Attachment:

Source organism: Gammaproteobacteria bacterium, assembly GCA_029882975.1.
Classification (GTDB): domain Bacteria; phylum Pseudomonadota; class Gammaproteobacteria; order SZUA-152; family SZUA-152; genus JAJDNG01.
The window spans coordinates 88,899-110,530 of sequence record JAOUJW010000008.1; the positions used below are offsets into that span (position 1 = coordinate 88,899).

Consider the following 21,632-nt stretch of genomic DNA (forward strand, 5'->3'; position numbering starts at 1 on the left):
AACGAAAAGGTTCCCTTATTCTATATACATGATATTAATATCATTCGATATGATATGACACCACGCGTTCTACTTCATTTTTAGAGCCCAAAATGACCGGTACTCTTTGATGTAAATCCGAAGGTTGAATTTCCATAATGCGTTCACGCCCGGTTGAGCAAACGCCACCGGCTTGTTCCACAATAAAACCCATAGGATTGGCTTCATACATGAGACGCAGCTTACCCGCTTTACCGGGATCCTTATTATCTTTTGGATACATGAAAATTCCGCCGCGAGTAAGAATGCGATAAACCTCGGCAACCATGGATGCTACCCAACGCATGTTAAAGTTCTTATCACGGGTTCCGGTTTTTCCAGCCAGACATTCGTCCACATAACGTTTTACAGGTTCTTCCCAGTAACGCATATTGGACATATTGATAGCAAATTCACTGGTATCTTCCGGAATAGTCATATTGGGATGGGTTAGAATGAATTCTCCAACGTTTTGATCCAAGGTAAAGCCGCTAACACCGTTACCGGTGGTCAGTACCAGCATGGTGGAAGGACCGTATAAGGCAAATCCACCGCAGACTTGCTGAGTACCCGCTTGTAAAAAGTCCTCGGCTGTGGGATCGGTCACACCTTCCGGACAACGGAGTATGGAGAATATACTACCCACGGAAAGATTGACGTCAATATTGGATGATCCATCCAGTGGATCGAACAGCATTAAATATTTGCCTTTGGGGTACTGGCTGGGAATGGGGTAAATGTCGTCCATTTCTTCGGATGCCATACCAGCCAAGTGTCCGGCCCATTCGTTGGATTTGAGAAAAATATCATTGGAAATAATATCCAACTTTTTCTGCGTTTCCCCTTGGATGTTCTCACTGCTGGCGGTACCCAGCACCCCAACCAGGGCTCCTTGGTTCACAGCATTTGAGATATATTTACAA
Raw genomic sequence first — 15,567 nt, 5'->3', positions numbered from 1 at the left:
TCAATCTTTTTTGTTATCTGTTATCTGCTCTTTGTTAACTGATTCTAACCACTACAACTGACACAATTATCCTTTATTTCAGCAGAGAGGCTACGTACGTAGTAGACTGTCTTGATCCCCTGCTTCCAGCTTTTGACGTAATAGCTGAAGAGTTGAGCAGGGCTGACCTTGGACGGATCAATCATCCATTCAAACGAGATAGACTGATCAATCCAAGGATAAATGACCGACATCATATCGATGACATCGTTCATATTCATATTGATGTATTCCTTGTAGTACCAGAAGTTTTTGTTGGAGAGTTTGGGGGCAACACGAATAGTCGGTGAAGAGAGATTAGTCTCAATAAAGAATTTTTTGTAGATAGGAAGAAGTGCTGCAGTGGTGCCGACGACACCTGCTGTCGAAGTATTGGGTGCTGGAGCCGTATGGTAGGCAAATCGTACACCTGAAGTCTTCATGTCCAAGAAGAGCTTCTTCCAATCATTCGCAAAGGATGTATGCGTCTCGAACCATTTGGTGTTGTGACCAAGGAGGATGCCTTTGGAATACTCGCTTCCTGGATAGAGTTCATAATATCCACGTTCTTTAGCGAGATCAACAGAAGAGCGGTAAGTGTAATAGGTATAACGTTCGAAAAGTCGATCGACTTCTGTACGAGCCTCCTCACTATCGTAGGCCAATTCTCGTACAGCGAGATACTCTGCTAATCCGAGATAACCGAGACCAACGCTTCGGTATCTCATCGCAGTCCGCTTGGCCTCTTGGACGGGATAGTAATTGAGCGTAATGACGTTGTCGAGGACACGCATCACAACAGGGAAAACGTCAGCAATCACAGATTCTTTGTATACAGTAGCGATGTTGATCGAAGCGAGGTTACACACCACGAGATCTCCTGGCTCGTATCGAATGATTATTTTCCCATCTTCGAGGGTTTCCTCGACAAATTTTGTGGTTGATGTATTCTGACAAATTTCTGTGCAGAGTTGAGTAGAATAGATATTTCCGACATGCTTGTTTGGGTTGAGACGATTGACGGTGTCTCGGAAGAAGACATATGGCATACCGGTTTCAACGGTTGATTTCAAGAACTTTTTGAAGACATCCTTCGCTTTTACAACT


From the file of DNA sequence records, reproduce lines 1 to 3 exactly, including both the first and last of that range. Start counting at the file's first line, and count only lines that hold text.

Source organism: Gammaproteobacteria bacterium, assembly GCA_029882975.1.
Classification (GTDB): domain Bacteria; phylum Pseudomonadota; class Gammaproteobacteria; order SZUA-152; family SZUA-152; genus JAJDNG01.
The window spans coordinates 88,899-110,530 of sequence record JAOUJW010000008.1; the positions used below are offsets into that span (position 1 = coordinate 88,899).